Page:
But Mordecai, who missed three games with a broken throwing hand, threw for just six touchdowns during the regular season.

Will Pauling caught two of Mordecai’s three TD passes and finished with eight catches for 143 yards. Bryson Green gave Wisconsin and early lead with a 20-yard TD reception and had seven receptions for 105 yards.

Those were the first two 100-yard receiving performances of the season for Wisconsin.

“Today was just a rollercoaster, up and down,” Mordecai said. “I think that’s kind how our year was, a rollercoaster. Lots of ups, lots of downs. I wouldn’t trade it for anything. The guys in that locker room was what makes it so special. I think this program is in good hands.”

LSU wide receiver Malik Nabers became LSU’s all-time leading receptions leader in the Tigers’ regular-season finale against Texas A&M. He broke the schools all-time receiving yards leader on Monday, when he had three catches for 23 yards to boost his career totals to 189 receptions for 3,003 yards.

Nabers was pulled from the game after getting the record in the second quarter, and was dressed in street clothes for the second half. Kelly said it was the coach’s decision to take him out.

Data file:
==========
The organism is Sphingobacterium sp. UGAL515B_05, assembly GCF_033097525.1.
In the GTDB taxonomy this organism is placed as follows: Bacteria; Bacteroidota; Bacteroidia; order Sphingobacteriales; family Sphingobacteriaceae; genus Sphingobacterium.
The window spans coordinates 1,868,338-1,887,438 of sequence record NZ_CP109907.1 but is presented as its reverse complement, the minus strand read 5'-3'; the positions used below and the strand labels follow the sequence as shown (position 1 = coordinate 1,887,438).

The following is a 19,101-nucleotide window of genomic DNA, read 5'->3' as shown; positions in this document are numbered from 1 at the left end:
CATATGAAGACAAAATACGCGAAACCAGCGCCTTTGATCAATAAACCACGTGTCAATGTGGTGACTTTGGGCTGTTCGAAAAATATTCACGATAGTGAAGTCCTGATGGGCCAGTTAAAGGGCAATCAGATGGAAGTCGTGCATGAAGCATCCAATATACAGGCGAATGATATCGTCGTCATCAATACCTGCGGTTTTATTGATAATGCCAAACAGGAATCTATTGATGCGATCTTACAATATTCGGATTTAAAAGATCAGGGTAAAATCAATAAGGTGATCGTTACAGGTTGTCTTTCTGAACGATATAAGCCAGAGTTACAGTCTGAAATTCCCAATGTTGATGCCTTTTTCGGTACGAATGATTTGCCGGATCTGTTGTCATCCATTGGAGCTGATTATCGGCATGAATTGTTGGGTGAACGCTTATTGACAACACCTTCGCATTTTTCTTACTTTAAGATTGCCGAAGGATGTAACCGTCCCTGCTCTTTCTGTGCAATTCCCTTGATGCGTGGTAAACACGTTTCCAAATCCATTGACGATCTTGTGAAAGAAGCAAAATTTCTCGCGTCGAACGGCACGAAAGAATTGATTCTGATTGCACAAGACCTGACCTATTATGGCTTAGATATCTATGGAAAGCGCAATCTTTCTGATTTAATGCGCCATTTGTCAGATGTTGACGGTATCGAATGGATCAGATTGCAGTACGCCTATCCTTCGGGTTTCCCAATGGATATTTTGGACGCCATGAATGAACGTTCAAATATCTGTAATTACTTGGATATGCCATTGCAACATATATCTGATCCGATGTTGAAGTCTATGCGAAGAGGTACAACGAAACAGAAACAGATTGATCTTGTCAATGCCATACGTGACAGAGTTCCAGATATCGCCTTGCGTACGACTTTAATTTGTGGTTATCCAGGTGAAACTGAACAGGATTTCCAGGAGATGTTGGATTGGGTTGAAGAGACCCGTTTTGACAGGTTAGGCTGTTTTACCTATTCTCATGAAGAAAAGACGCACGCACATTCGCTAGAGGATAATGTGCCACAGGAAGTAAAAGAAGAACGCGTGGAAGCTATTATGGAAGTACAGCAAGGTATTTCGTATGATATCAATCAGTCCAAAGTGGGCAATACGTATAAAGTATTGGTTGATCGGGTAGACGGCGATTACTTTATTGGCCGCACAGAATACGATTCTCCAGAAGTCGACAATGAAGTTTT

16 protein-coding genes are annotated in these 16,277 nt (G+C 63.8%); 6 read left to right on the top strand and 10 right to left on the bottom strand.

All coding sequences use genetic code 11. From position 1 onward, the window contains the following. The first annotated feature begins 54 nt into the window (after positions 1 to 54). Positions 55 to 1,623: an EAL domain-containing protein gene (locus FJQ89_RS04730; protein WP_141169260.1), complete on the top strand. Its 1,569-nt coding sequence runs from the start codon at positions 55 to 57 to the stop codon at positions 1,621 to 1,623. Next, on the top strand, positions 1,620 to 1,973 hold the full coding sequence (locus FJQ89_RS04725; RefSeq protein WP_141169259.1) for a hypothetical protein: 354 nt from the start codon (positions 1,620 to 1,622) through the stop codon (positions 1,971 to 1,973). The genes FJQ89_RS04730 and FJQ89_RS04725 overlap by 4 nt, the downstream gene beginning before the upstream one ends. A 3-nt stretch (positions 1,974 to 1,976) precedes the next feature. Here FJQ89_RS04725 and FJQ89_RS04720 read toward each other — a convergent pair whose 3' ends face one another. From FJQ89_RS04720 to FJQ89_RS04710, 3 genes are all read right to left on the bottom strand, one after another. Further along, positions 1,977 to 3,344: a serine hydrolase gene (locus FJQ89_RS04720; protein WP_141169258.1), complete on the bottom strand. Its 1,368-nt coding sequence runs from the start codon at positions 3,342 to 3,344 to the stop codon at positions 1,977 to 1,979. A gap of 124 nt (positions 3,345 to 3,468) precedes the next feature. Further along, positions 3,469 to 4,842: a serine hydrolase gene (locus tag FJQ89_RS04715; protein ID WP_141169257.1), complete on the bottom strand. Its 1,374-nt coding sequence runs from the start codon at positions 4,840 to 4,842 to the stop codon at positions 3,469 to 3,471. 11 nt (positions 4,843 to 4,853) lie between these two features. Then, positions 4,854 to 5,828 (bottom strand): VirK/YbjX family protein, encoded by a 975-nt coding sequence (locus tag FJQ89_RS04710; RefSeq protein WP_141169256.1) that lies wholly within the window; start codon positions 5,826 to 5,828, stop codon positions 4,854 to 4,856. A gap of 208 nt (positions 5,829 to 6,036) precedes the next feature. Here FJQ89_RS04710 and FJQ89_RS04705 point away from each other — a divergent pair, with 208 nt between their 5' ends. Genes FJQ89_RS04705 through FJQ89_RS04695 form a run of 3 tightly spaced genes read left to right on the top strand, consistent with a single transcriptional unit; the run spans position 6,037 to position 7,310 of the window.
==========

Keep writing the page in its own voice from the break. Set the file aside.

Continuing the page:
“He wanted to do it for his teammates, for LSU. He wanted to do it because he wanted to break the record. There’s nothing wrong with that. I think that’s awesome,” Kelly said. “Once he got the record, I told him, ‘That’s it, you’re done. You’ve done everything and more than we’ve asked you to do.’ He fought me a little bit on it. It was an easy decision.”

LSU finished with 10 wins for the second season in a row under Kelly. Les Miles, who won 22 games in 2005 and 2006, is the only coach with more in his first two seasons at LSU.

“A team that’s won 20 games over the last two years, has a good foundational base of what LSU football teams’ expectations are. This is a team that year in, year out should be competing for championships,” Kelly said. “You can’t do that when you come in with 35, 36 scholarships. You have to stabilize it and build that from within. I think we’ve done a really good job the first two years of stabilizing, put a strong base on it.”